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Research article - Peer-reviewed, 2024

Topography and Time Shape Mire Morphometry and Large-Scale Mire Distribution Patterns in the Northern Boreal Landscape

Ehnvall, Betty; Ratcliffe, Joshua L.; Ratcliffe, Joshua; Nilsson, Mats; Öquist, Mats; Sponseller, Ryan A.; Grabs, Thomas


Peatlands are major terrestrial soil carbon stores, and open mires in boreal landscapes hold a considerable fraction of the global peat carbon. Despite decades of study, large-scale spatiotemporal analyses of mire arrangement have been scarce, which has limited our ability to scale-up mire properties, such as carbon accumulation to the landscape level. Here, we use a land-uplift mire chronosequence in northern Sweden spanning 9,000 years to quantify controls on mire distribution patterns. Our objectives include assessing changes in the spatial arrangement of mires with land surface age, and understanding modifications by upland hydrotopography. Characterizing over 3,000 mires along a 30 km transect, we found that the time since land emergence from the sea was the dominant control over mire coverage, especially for the establishment of large mire complexes. Mires at the youngest end of the chronosequence were small with heterogenous morphometry (shape, slope, and catchment-to-mire areal ratios), while mires on the oldest surfaces were variable in size, but included larger mires with more complex shapes and smaller catchment-to-mire ratios. In general, complex topography fragmented mires by constraining the lateral expansion, resulting in a greater number of mires, but reduced total mire area regardless of landscape age. Mires in this study area occurred on slopes up to 4%, indicating a hydrological boundary to peatland expansion under local climatic conditions. The consistency in mire responses to spatiotemporal controls illustrates how temporal limitation in peat initiation and accumulation, and topographic constraints to mire expansion together have shaped present day mire distribution patterns.Peatlands store nearly one third of the global soil carbon, despite covering only around three percent of the land surface. Open mires, which are characteristic peatland types at high latitudes, represent an important peat carbon store. Few studies have explored how mire patterns in the landscape change over time and space. This knowledge gap has limited our ability to estimate and scale-up mire properties, such as the peat carbon store, from the individual mire to the entire mire landscape. Here, we study the mire patch distribution in a landscape that covers nine thousand years of landscape development. Using this aging landscape, we can separate temporal controls on mire patterns from spatial controls related to local topography. We found that mire cover was mainly controlled by age, while the abundance of mires and their fragmentation was defined by local topography, for example, through the catchment-to-mire ratio and the slope of the surrounding upland areas, which define the limits for mire expansion upland. Our results provide an important step in understanding the spatial and temporal controls that give rise to present mire distribution patterns. Such information can further support landscape-level estimations of mire properties and functions, such as the long-term peat carbon store.Mire cover and shape are linked to the formation of large mire complexes, while abundance and fragmentation are driven by topography Areas of recent isostatic uplift hold small mires, while diverse initiation and expansion lead to heterogeneous mire patches in older areas Scaling up mire properties to the landscape level requires an understanding of spatiotemporal controls behind mire distribution patterns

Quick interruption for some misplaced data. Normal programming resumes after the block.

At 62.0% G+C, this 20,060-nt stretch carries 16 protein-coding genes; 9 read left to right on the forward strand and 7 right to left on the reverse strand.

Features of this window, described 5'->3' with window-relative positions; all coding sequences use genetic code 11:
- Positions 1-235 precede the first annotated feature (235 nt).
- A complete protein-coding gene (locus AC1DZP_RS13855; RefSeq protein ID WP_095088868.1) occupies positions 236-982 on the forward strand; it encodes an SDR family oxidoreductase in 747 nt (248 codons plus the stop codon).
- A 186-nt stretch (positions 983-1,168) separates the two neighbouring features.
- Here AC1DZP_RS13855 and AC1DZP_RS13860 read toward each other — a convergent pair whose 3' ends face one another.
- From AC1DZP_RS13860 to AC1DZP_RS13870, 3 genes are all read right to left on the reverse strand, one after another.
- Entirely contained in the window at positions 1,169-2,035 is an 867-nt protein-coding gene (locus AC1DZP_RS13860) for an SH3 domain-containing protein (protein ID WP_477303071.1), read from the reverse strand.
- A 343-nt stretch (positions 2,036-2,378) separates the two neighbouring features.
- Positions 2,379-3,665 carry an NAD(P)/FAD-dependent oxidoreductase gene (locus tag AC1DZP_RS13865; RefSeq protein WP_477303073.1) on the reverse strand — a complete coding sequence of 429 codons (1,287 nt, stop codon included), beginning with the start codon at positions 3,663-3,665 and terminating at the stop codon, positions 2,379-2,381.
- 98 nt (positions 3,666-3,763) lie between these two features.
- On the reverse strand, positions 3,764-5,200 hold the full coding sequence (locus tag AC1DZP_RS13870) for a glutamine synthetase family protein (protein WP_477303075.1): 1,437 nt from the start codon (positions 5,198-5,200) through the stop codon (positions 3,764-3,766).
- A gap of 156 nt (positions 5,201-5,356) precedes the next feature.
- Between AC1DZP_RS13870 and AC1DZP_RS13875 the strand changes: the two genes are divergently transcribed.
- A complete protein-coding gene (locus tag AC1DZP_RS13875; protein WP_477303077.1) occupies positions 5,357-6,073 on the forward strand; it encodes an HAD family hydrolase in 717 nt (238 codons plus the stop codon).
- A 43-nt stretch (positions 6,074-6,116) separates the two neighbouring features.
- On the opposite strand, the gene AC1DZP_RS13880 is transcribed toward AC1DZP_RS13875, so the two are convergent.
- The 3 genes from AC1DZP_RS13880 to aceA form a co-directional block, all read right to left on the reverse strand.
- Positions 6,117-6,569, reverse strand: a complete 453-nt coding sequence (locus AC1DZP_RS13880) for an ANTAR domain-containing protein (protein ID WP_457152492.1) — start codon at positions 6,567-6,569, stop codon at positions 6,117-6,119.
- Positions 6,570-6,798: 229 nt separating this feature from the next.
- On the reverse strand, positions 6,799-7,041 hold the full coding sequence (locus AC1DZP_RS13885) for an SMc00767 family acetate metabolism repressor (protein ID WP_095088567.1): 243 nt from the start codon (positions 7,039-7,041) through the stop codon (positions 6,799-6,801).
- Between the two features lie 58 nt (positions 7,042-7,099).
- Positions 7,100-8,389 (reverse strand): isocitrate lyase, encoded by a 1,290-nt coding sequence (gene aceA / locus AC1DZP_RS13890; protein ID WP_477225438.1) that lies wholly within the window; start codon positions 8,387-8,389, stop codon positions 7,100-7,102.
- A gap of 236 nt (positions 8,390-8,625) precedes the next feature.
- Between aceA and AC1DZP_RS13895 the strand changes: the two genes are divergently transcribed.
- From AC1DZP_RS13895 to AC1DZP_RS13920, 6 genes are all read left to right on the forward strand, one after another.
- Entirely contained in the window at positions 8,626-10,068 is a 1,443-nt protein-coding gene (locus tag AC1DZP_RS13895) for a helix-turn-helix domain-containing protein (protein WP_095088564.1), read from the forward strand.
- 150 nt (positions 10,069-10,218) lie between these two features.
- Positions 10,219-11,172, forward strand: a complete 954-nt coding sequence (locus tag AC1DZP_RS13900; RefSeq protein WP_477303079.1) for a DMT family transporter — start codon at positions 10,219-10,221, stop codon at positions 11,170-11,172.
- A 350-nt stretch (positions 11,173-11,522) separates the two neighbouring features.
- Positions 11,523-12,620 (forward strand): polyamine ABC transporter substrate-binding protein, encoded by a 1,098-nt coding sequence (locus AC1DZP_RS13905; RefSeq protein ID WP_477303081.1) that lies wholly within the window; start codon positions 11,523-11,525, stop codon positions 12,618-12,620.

boreal; mire morphometry; catchment; spatiotemporal drivers; long-term development; Holocene

Published in

Journal Of Geophysical Research: Earth Surface
2024, Volume: 129, number: 2, article number: e2023JF007324